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Stocks fall with bond yields after US economic data

Traders work on the floor of the NYSE in New York

By Sinéad Carew

NEW YORK/ LONDON (Reuters) -MSCI's global equities gauge fell on Thursday and bond yields dropped with the U.S. dollar as investors analysed weaker than expected U.S. growth data and Federal Reserve comments for clues on the outlook for interest rates and the economy.

The U.S. economy grew more slowly than expected in the first quarter after downward revisions to consumer spending, according to a Commerce Department report which showed gross domestic product growing at an annualized rate of 1.3% versus advance estimates of 1.6%.

The U.S. dollar index lost ground following the data after rising to a two-week high the previous day, while Thursday's decline in U.S. Treasury yields followed two straight days of gains driven by weak government debt auctions.

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"The initial reaction was that the Fed is more likely to cut rates now than before because a cooling in the economy and consumption might mean slightly less inflation," said Chris Zaccarelli, chief investment officer for Independent Advisor Alliance. But he sees the outlook for rates as only one factor.

"It's possible you've got a little bit of a push and pull where there's stock market investors looking for a rate cut, which could potentially put prices higher," he said. "But there's also fundamental investors looking at a slowing economy and corporate profits start to slow as more of a negative than a positive for the stock market."

Earlier, Jamie Cox, managing partner for Harris Financial Group, said the "move down in yields reflects the reality that the economy is slowing" implied by the GDP data.

Also a weak financial outlook from Salesforce Inc late on Wednesday sent that stock down close to 20% on Thursday, prompting a broader sell-off in software that hurt the technology index, the S&P 500's biggest drag.

As a result, on Wall Street, the Dow Jones Industrial Average fell 330.06 points, or 0.86%, to 38,111.48, while the S&P 500 dropped 31.47 points, or 0.60%, to 5,235.48 and the Nasdaq Composite lost 183.50 points, or 1.08%, to end the session at 16,737.08.

MSCI's gauge of stocks across the globe fell 3.22 points, or 0.41%, to 780.94.

And while investors digested GDP data they also waited anxiously for the main data event of the week - Friday's April report on U.S. core personal consumption expenditures (PCE) price index, which is the U.S. Fed's preferred inflation gauge.

The Fed's Bank of New York President John Williams said that while the timing of interest rate cuts is not clear, he does not foresee a need to raise them further.

Chicago Fed President Austan Goolsbee said Fed officials are "trying to wrap their head around" whether further improvement in inflation will require higher unemployment, with less help coming from improved supply chains and other forces that can lower price pressures on their own.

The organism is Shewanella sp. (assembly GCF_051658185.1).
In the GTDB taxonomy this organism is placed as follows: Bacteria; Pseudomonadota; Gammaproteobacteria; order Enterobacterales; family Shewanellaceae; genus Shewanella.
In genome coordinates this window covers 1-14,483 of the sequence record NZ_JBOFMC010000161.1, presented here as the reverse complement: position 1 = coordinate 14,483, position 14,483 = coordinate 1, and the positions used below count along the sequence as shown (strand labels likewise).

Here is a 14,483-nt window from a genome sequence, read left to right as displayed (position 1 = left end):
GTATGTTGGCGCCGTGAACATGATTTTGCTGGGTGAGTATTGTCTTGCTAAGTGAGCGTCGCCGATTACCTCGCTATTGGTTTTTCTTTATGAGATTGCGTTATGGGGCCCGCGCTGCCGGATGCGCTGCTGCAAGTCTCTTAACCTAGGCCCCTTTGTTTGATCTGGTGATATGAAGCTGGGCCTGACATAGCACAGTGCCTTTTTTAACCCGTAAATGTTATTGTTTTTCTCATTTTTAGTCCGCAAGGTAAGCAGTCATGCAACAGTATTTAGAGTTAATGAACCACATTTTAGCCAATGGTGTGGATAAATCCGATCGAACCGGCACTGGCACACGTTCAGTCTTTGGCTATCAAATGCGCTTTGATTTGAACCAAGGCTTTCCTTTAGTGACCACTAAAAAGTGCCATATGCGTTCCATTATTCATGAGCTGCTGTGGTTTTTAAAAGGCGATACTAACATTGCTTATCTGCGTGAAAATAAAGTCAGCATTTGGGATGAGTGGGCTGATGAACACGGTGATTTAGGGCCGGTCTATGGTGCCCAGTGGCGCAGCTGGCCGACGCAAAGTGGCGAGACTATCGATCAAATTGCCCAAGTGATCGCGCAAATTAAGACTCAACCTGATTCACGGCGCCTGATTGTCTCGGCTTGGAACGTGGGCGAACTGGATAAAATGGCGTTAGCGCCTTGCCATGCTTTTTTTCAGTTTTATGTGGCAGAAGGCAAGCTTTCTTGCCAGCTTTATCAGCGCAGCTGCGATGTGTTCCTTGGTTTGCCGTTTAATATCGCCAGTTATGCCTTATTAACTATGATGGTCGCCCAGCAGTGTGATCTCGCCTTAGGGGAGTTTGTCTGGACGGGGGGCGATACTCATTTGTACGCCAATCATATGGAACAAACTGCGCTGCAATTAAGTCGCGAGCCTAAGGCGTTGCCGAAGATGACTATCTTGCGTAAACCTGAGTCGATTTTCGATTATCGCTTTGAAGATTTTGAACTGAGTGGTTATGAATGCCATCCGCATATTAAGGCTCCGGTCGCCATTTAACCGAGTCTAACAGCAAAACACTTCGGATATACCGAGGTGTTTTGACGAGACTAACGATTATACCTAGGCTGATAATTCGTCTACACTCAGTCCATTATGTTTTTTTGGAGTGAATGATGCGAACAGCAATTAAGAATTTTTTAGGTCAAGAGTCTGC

In Europe earlier, the STOXX 600 index closed up 0.6% after falling sharply on Wednesday when data showed German inflation rose slightly more than forecast in May. Investors are waiting for key euro zone inflation data due on Friday.

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In Treasuries, yields slid after the data which kept expectations on track for the Fed to start cutting interest rates this year. U.S. two-year to 30-year yields all posted their biggest daily drop in two weeks after hitting four-week peaks on Wednesday after the weaker-than-expected debt auctions.

The yield on benchmark U.S. 10-year notes fell 7.6 basis points to 4.548%, from 4.624% late on Wednesday.

The 30-year bond yield fell 6.3 basis points to 4.6814% from 4.744% and the 2-year note yield, which typically moves in step with interest rate expectations, fell 5.6 basis points to 4.929%, from 4.985%.

"The GDP second release was a little bit more encouraging on the (personal consumption expenditures) side: a small downward revision there that was not anticipated to have more weakness," said Zachary Griffiths, senior investment grade strategist at CreditSights, in Charlotte, North Carolina.

In currencies, the dollar index, which measures the greenback against a basket of currencies including the yen and the euro, fell 0.34% at 104.77, with the euro up 0.26% at $1.0828. Against the Japanese yen, the dollar weakened 0.47% at 156.86.

In energy, oil prices dropped for the second day in a row after the U.S. government reported weak fuel demand and a surprise jump in gasoline and distillate fuel stockpiles.

U.S. crude settled down 1.67% at $77.91 a barrel and Brent futures settled down 2.08% at $81.86 per barrel.

Spot gold added 0.13% to $2,341.94 an ounce as the dollar and bond yields retreated. [GOL/]

(Reporting by Sinéad Carew, Gertrude Chavez-Dreyfuss, Samuel Indyk and Rae Wee; Editing by Nick Macfie, Mark Potter and Alison Williams)